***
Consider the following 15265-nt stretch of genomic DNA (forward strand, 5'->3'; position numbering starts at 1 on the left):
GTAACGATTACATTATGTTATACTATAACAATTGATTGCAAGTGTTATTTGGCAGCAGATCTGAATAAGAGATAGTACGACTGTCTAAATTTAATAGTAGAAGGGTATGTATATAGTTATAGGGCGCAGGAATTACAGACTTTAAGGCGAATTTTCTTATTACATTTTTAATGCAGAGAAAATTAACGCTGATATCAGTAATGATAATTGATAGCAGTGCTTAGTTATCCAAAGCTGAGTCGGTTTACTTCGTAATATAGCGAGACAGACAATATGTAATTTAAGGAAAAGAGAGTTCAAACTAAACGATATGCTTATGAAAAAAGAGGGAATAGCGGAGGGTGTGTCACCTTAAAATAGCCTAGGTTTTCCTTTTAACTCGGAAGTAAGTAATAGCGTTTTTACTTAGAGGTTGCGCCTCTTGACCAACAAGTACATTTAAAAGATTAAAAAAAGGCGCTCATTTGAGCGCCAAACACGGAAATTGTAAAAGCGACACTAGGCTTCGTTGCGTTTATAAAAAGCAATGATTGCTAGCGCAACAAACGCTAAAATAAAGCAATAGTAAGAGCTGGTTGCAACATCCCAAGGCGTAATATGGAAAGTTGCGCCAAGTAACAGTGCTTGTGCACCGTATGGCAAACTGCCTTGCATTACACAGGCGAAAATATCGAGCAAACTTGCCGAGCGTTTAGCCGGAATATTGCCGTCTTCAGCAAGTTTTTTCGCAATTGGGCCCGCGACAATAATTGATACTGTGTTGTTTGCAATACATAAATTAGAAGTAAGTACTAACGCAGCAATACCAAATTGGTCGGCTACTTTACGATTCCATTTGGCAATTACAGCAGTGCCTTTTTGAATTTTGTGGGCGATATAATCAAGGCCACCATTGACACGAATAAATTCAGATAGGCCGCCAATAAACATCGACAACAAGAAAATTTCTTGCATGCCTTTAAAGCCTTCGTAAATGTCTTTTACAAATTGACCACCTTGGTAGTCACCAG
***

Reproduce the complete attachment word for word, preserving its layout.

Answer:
Consider the following 15265-nt stretch of genomic DNA (forward strand, 5'->3'; position numbering starts at 1 on the left):
GTAACGATTACATTATGTTATACTATAACAATTGATTGCAAGTGTTATTTGGCAGCAGATCTGAATAAGAGATAGTACGACTGTCTAAATTTAATAGTAGAAGGGTATGTATATAGTTATAGGGCGCAGGAATTACAGACTTTAAGGCGAATTTTCTTATTACATTTTTAATGCAGAGAAAATTAACGCTGATATCAGTAATGATAATTGATAGCAGTGCTTAGTTATCCAAAGCTGAGTCGGTTTACTTCGTAATATAGCGAGACAGACAATATGTAATTTAAGGAAAAGAGAGTTCAAACTAAACGATATGCTTATGAAAAAAGAGGGAATAGCGGAGGGTGTGTCACCTTAAAATAGCCTAGGTTTTCCTTTTAACTCGGAAGTAAGTAATAGCGTTTTTACTTAGAGGTTGCGCCTCTTGACCAACAAGTACATTTAAAAGATTAAAAAAAGGCGCTCATTTGAGCGCCAAACACGGAAATTGTAAAAGCGACACTAGGCTTCGTTGCGTTTATAAAAAGCAATGATTGCTAGCGCAACAAACGCTAAAATAAAGCAATAGTAAGAGCTGGTTGCAACATCCCAAGGCGTAATATGGAAAGTTGCGCCAAGTAACAGTGCTTGTGCACCGTATGGCAAACTGCCTTGCATTACACAGGCGAAAATATCGAGCAAACTTGCCGAGCGTTTAGCCGGAATATTGCCGTCTTCAGCAAGTTTTTTCGCAATTGGGCCCGCGACAATAATTGATACTGTGTTGTTTGCAATACATAAATTAGAAGTAAGTACTAACGCAGCAATACCAAATTGGTCGGCTACTTTACGATTCCATTTGGCAATTACAGCAGTGCCTTTTTGAATTTTGTGGGCGATATAATCAAGGCCACCATTGACACGAATAAATTCAGATAGGCCGCCAATAAACATCGACAACAAGAAAATTTCTTGCATGCCTTTAAAGCCTTCGTAAATGTCTTTTACAAATTGACCACCTTGGTAGTCACCAG